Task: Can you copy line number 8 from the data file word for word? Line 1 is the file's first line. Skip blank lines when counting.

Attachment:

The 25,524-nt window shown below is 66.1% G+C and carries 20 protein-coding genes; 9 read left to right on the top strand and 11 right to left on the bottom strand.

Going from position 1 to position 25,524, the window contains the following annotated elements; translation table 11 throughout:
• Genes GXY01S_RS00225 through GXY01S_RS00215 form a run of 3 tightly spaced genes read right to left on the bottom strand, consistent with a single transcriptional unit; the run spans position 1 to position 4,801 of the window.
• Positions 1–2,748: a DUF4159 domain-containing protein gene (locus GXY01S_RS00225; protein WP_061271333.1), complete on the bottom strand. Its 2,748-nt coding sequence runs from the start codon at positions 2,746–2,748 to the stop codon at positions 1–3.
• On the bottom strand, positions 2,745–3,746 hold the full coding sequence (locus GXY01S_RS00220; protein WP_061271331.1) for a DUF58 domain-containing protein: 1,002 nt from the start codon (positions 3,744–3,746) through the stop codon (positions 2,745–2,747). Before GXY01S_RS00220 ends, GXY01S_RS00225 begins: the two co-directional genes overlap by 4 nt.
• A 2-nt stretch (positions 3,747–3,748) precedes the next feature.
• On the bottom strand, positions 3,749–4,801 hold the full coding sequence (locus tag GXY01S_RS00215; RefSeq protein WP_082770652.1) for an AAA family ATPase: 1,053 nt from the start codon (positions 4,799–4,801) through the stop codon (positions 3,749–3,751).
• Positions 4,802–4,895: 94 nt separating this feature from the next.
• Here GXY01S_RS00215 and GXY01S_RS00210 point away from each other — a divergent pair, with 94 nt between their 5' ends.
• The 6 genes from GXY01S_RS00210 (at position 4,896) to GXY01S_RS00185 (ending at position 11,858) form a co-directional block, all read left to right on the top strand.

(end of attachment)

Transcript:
• Positions 4,802–4,895: 94 nt separating this feature from the next.